5.  Does the gym focus on cheerleading only, or offer a variety of classes and sports?  Dance, gymnastics, martial arts might be offered as well.  Is that in line with your expectations?  A variety of classes can be interesting and convenient, especially if you have other children that aren’t into cheer.  On the other hand, a lack of focus may mean that cheerleading isn’t a priority here.

6.  Is this gym popular?  Are the classes well attended and the teams full?  That’s an indication that athletes and families are happy there.  On the other hand, bigger isn’t necessarily better, particularly if they are understaffed.  And all the top notch gyms started somewhere, right?  Word of mouth is always the best advertising.  Do you know others who have attended classes or joined the team?  Their advice is invaluable.  When you visit, chat with the other parents there.  Do they seem inviting?  Gossipy?  Helpful?  You’re going to be seeing a lot of them.

choosing the right cheer gym

Pittsburgh Pride, gym main floor

7.  Ah, yes.  Cost.  How much does it really cost, and do you get what you pay for?  That can be difficult to know at first glance.  What’s included?  Some places may make it sound like a bargain, but then everything costs extra.  Cheerleading is expensive – costs shouldn’t be hidden.  A good team should be paying competitive salaries to coaches and staff and providing good equipment, and that all costs.  Additional camps, classes and gear can add up too, but it can also really improve your experience as a result.  Don’t be afraid to shell out, but be mindful of what exactly you are paying for.  Are you paying for equipment or fees but don’t seem to be getting anything for it?  Are the team’s finances organized and fee structure easy to understand?  Some teams require mandatory participation in fundraisers.  Will you have time to participate fully?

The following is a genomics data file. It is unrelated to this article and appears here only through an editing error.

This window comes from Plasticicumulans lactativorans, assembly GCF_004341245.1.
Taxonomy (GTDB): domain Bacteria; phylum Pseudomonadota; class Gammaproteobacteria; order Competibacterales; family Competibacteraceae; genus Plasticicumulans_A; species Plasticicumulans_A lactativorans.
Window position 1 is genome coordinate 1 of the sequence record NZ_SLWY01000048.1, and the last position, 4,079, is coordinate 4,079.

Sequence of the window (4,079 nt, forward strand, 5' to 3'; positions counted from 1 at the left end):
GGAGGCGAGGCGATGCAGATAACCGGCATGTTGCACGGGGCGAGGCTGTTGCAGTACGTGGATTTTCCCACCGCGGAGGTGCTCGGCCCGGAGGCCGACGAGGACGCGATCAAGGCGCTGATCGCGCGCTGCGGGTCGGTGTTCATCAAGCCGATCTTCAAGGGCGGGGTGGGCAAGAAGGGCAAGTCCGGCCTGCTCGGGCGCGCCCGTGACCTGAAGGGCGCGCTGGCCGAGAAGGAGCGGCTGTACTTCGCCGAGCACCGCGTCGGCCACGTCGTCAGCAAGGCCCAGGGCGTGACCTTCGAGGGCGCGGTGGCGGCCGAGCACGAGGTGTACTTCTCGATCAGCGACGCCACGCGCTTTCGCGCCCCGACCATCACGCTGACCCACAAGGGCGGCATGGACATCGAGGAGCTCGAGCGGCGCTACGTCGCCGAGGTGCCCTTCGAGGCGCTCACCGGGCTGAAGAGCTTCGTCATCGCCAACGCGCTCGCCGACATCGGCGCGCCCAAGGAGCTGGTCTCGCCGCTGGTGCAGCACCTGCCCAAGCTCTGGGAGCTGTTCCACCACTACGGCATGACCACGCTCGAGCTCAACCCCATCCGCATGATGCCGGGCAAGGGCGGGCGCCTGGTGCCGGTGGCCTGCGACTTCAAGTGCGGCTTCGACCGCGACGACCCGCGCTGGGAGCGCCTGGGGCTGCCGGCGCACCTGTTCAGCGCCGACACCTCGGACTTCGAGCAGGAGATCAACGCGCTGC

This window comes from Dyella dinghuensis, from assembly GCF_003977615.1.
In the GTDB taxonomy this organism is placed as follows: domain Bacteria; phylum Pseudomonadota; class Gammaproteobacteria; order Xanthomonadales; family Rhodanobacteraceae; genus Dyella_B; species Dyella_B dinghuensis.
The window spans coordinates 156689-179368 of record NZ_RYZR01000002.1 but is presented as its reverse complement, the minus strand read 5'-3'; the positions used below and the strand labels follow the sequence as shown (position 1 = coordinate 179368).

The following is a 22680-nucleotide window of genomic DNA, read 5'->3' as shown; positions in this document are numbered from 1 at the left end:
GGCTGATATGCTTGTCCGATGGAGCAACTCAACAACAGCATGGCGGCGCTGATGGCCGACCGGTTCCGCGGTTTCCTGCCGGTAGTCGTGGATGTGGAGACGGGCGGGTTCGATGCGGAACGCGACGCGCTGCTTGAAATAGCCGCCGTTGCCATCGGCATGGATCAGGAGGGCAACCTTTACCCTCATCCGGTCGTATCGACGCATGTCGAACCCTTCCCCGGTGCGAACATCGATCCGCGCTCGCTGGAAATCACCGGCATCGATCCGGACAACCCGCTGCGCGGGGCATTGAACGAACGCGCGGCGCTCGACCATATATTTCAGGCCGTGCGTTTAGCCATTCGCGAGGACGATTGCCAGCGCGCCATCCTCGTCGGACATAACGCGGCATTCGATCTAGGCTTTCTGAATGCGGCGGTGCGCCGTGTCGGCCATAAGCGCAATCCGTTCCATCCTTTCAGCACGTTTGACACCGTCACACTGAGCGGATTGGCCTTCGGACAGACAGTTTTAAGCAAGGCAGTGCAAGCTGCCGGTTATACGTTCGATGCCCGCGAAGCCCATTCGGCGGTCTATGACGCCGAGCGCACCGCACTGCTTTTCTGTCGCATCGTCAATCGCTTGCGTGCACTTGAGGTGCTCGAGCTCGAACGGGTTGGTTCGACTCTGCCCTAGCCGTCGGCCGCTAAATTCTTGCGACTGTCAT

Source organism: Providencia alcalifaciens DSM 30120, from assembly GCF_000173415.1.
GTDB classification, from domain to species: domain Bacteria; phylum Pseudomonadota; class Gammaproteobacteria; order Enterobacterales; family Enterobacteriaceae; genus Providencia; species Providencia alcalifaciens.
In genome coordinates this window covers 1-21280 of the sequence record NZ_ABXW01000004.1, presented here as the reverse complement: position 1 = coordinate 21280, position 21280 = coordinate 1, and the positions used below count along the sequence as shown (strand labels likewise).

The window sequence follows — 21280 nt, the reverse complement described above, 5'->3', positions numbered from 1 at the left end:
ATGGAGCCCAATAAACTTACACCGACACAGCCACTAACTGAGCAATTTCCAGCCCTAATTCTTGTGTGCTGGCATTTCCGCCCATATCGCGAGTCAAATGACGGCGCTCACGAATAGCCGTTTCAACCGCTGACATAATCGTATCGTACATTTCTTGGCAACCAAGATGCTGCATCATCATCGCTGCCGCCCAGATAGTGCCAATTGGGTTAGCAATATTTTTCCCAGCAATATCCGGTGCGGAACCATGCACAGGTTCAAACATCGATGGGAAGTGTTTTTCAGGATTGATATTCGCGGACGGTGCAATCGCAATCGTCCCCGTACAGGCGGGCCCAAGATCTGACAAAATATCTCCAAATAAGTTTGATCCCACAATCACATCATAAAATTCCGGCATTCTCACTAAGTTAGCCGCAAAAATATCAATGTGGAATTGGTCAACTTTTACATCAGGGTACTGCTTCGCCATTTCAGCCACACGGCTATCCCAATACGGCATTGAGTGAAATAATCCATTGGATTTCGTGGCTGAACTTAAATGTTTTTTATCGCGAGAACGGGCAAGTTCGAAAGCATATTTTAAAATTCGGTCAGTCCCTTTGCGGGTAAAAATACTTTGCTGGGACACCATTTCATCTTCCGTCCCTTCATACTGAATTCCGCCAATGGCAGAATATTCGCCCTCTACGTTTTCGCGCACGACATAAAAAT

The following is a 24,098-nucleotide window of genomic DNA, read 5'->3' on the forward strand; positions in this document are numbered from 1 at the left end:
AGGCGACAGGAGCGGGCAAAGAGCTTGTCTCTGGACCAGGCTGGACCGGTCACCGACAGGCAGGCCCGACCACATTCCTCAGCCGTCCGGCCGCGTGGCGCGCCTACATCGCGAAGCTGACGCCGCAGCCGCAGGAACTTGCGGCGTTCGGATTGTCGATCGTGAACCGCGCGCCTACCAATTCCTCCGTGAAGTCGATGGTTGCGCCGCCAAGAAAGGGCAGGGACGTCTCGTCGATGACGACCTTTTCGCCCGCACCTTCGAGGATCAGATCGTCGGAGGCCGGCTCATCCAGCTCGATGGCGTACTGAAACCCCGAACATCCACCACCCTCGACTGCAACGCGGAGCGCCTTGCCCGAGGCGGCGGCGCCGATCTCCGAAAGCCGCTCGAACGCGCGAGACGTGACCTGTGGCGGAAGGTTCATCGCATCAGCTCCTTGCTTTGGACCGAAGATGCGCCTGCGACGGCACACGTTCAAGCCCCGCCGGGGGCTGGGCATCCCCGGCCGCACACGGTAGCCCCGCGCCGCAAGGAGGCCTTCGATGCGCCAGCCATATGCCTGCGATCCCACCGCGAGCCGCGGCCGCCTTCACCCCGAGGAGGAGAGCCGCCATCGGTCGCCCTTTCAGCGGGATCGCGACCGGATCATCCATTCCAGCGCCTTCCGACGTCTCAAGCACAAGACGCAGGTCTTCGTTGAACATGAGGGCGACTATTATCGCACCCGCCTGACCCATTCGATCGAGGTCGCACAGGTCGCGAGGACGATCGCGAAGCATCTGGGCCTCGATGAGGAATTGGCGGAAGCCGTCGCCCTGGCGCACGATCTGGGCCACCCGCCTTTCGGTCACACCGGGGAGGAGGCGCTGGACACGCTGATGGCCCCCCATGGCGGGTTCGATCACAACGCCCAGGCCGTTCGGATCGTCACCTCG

8.  What kinds of uniforms and workout wear are required?  It may seem silly, but this is very important to many people.  Uniforms should be modern and practical.  Skimpy outfits are current, but they should also be attractive.  Nothing too trashy, nothing too old-fashioned.  Will she need just one uniform, or a variety or workout clothing, uniforms, shoes and gear?  Do you have the time and skills for potentially elaborate hair and makeup?

9.  If you are looking for the very best gym, you may have to drive a little way, especially if you are in a rural area.  Convenience is very important, but just because it’s close doesn’t mean it’s right for you.  That said, you’re going to be driving there a lot – 3-5 days a week – so it must be a manageable distance.  Maybe the team isn’t going to nationals, but it’s close and your other kids can take a class while you’re there.  Decide what is most important to you.

All in all, it seems like people are happiest when their expectations meet their experience.  Know what you want and know what you’re getting, and you will likely have a really great experience and make lifelong friends!

cheer national cheerleaders assocMore resources:

USASF Cheer Parents 101

How to choose the right All Star gym

How we selected a cheer gym

Cheerleading Fun Fact:  All Star cheerleading began in the 80s, with stunts and tumbling incorporated into more traditional routines.  It’s the fastest growing type of cheerleading in America!

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So you wanna be a cheerleader? Types of cheerleading

Cheerleading is one of America’s fastest growing sports.  And it’s no wonder – Cheerleading combines the athleticism of gymnastics, performance of dance and competitiveness of team sports.  Cheerleading has a fun history too, and as a sport in its infancy it’s constantly changing, keeping things fresh and exciting.  My original purpose was to write an article to help people choose a cheer team or gym, but in doing the research, I realized that there is so much to consider that it will take two parts.

Types of Cheerleading - Scholastic/Collegiate

Most high schools and colleges have cheerleaders for football and basketball, but cheerleaders also bring spirit to baseball, hockey and cricket games too.

First:  What kind of cheerleader do you want to be?  The question of your ultimate goal will guide all your other considerations.  Most things written on the internet start from the assumption that the child wants to be a national-trophy-winning All Star Cheerleader.  Maybe s/he does.  But maybe he or she just wants to get good at tumbling and do a few performances, maybe a local competition.  Maybe the kid has great school spirit and wants to share it by pumping up the crowd at games.  Maybe she just wants to wear glittery skirts and big bows.  For those folks, the demanding rigors of competition cheerleading may not be appropriate.  So:  What kind of cheerleader are you?